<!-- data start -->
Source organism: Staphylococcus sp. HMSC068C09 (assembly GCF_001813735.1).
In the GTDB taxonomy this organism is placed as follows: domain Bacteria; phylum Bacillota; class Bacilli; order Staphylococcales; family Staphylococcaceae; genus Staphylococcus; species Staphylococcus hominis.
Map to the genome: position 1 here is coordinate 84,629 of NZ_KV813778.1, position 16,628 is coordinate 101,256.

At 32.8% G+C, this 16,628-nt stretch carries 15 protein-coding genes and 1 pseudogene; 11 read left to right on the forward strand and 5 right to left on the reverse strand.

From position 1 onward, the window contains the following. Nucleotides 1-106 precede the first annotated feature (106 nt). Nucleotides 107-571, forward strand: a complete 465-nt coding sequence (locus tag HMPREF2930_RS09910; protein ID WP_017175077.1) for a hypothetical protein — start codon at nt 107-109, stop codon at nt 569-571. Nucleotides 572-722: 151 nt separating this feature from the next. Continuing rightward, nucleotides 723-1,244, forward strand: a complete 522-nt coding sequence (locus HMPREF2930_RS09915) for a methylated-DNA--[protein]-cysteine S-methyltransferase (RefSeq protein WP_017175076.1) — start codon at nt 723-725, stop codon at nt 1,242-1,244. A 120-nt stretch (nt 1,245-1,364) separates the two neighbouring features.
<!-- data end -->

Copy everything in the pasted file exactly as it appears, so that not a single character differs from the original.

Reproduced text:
Source organism: Staphylococcus sp. HMSC068C09 (assembly GCF_001813735.1).
In the GTDB taxonomy this organism is placed as follows: domain Bacteria; phylum Bacillota; class Bacilli; order Staphylococcales; family Staphylococcaceae; genus Staphylococcus; species Staphylococcus hominis.
Map to the genome: position 1 here is coordinate 84,629 of NZ_KV813778.1, position 16,628 is coordinate 101,256.

At 32.8% G+C, this 16,628-nt stretch carries 15 protein-coding genes and 1 pseudogene; 11 read left to right on the forward strand and 5 right to left on the reverse strand.

From position 1 onward, the window contains the following. Nucleotides 1-106 precede the first annotated feature (106 nt). Nucleotides 107-571, forward strand: a complete 465-nt coding sequence (locus tag HMPREF2930_RS09910; protein ID WP_017175077.1) for a hypothetical protein — start codon at nt 107-109, stop codon at nt 569-571. Nucleotides 572-722: 151 nt separating this feature from the next. Continuing rightward, nucleotides 723-1,244, forward strand: a complete 522-nt coding sequence (locus HMPREF2930_RS09915) for a methylated-DNA--[protein]-cysteine S-methyltransferase (RefSeq protein WP_017175076.1) — start codon at nt 723-725, stop codon at nt 1,242-1,244. A 120-nt stretch (nt 1,245-1,364) separates the two neighbouring features.